It’s been eight years since GHD released its first hair dryer, the GHD Air, and it is back for another go with the GHD Helios.
In that time, the GHD Air has consistently featured in lists of best hair dryers despite offering the same technology and features as it did in 2012, testament to its quality and how ahead of the curve it was at the time of launch. GHD also learned a few lessons from the release, and subsequent discontinuing, of a second dryer called the GHD Aura.
The GHD Helios is the culmination of these lessons, developed over two and a half years by a team of physicists and engineers, and it’s set to challenge the likes of Dyson to the best hair dryer crown.
See how the GHD Helios compares to the rest, including the Dyson Supersonic, in our best hair dryers mega-test
Here are six things you need to know before buying it.
The GHD Helios is absolutely stunning
GHD is renowned for making stylish products but the Helios may be its most attractive yet. Its plastic shell is smooth, almost like silicone or velvet, to the touch. There are beautiful little additions, from the chrome-plated GHD clip on its hanging loop to the branded grille. Even its heating element has an industrial beauty to it. We never thought we would be this enamoured by a hair dryer (or any inanimate object for that matter), but GHD has nailed it.
There’s a hell of a lot of tech inside the GHD Helios
In its marketing materials, GHD waxes lyrical about how its so-called AeroPrecis technology makes the Helios lighter, faster and more precise than anything that has come before. The shape and size of the holes in the grille are engineered to reduce noise; the impeller has been designed to increase velocity; the stator vanes work to direct this beam of air towards the hair and the whole system maximises power while keeping noise and hair damage to a minimum.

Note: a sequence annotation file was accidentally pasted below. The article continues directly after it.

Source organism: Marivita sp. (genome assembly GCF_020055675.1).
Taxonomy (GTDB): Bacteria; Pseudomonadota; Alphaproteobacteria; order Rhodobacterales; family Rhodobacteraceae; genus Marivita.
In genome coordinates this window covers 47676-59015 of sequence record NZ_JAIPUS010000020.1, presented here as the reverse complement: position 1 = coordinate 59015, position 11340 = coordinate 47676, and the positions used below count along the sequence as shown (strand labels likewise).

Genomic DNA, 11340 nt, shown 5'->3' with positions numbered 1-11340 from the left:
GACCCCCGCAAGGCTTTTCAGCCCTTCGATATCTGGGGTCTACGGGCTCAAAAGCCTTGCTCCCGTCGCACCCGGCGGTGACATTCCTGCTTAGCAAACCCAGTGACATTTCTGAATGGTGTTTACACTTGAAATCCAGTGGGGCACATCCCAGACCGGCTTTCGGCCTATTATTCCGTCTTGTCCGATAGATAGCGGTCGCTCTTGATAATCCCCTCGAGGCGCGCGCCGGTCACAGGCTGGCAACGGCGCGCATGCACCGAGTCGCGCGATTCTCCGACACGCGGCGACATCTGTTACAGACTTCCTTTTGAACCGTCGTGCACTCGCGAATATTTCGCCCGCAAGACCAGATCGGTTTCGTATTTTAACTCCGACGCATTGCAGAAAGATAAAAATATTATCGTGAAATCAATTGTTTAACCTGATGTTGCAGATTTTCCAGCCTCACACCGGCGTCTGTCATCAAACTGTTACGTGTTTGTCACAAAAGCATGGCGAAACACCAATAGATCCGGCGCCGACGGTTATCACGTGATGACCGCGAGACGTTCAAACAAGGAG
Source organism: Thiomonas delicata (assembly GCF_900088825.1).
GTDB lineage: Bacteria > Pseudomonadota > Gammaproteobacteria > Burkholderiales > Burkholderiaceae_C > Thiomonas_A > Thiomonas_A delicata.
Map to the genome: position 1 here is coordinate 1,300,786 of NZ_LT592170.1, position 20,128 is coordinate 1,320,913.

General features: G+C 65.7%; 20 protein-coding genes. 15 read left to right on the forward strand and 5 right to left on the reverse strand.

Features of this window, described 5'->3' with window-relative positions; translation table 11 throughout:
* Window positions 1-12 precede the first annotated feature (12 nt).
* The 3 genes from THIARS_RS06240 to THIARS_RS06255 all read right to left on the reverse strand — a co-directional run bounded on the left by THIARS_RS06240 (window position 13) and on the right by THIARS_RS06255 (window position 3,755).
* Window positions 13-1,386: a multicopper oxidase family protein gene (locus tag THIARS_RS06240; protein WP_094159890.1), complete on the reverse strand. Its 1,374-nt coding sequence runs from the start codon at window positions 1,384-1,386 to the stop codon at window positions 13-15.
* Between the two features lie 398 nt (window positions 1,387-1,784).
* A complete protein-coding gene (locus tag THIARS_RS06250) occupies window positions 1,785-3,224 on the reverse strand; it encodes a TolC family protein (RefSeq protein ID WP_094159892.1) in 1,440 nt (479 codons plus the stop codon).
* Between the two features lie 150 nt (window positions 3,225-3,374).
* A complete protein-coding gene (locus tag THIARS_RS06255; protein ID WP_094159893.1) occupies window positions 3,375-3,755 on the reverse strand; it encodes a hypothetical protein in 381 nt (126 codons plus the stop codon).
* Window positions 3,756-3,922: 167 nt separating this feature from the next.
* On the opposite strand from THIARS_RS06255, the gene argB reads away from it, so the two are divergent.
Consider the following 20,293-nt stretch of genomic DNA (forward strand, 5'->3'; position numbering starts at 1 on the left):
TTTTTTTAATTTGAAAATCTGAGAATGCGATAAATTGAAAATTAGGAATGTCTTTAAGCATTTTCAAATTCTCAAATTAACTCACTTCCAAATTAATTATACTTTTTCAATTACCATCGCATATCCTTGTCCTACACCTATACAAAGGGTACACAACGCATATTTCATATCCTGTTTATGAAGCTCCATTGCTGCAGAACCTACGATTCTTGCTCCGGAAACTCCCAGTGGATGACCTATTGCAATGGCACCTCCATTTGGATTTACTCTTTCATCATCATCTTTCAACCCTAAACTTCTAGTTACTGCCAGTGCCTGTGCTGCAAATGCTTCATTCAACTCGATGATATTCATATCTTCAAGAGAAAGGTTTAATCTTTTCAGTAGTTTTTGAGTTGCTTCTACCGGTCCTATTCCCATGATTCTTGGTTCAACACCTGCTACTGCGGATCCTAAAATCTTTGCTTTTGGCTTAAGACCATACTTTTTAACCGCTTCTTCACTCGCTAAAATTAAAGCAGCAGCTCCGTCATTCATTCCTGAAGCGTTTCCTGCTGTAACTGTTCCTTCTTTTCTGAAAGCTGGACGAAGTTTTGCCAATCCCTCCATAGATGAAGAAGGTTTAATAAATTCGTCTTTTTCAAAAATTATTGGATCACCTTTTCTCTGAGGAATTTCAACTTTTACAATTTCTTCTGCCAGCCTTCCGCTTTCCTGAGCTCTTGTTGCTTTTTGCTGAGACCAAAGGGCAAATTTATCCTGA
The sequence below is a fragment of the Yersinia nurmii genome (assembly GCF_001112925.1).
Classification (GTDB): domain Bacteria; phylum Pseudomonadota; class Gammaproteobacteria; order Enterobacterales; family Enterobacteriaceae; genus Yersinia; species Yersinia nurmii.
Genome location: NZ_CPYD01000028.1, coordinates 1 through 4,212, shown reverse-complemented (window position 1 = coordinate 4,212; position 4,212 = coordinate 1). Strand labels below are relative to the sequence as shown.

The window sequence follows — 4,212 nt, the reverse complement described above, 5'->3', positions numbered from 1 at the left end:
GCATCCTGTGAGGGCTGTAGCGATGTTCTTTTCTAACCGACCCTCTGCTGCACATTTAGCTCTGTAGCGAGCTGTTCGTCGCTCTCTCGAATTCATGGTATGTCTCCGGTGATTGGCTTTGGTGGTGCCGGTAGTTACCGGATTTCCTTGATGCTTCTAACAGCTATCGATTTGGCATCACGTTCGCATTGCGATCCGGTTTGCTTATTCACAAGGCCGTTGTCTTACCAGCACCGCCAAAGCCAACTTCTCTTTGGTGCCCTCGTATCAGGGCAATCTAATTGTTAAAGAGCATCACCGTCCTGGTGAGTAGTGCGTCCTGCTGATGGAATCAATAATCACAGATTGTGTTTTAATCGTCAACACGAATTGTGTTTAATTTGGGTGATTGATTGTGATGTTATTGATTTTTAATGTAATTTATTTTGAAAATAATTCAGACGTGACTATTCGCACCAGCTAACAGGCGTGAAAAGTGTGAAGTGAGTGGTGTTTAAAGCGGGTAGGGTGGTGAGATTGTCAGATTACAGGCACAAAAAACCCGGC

Consequently, the Helios is noticeably much quieter than many of its rivals. Our hair feels strong with few visible split ends after each use and it’s the fastest dryer we’ve ever used. And we've tried a lot.
Its nozzle was inspired by the wingtips of airplanes
To direct the Helios’ superfast beam of air, GHD has redesigned the nozzle to mimic the wings of a plane. Tips on the wings of planes curve ever so slightly to reduce air turbulence and the GHD Helios’ nozzle does too. As the 75mph wind flows from the shaft, the curved edge of the nozzle works to both channel its direction and reduce turbulence. Turbulent air is what causes frizz and flyaways, and this explains why the Helios leaves our hair smooth and shiny every time.
Even the holes in the GHD Helios’ grille have been patented
Who knew that the shape, size and design of a hole could be so crucial to a product’s design that it needs to be patented? GHD told Shortlist it went through many iterations and tested multiple combinations of hole shape, size and positioning and the different sizes of holes in the grille, and their positioning, are designed to maximise air intake.
The edges of these holes are also concave in shape, rather than sharp and flat, in order to reduce the noise coming from the GHD Helios’ motor. Which they do.
The GHD Helios is fast, like crazily so
Dyson’s Supersonic hair dryer set the benchmark for how fast a hair dryer could dry our hair and the GHD Helios smashed its speeds out of contention. Using the combination of internal tech, the nozzle and the design of the grille, the Helios took our hair from wet from the shower to dry in one minute and six seconds.
That’s a whole minute faster than the Dyson, which itself is more than a minute faster than most of the rivals we’ve tested. What’s more, the Helios doesn’t do this at the sacrifice of hair quality. Our hair was smooth and shiny each time, even without using any styling products. Game-changer.
In pursuit of smooth, you sacrifice bounce
The only major criticism we have of the GHD Helios is that in its pursuit of giving us smooth, shiny hair it can leave it looking a little flat; lacking in volume and bounce. The Helios is so precise, and so fast in its drying power that the hair is almost flattened into submission. If you have thick, unruly hair this will likely not be a problem but for our fine hair, it was disappointing.
Whether a product is expensive or not is somewhat relative – if you compare the GHD Helios’ style, performance and technology to the £300 Dyson Supersonic, it comes in at half the price for an equally fantastic finish so can be considered an absolute bargain.
If you compare it to the likes of the £60 Panasonic Nanoe or even the £35 BaByliss Salon Light, you’re getting better performance and next-level tech, sure, but it’s not up to five times better. Ultimately it’s down to budget but if it is an option, we’d recommend the Helios over any other dryer we’ve used.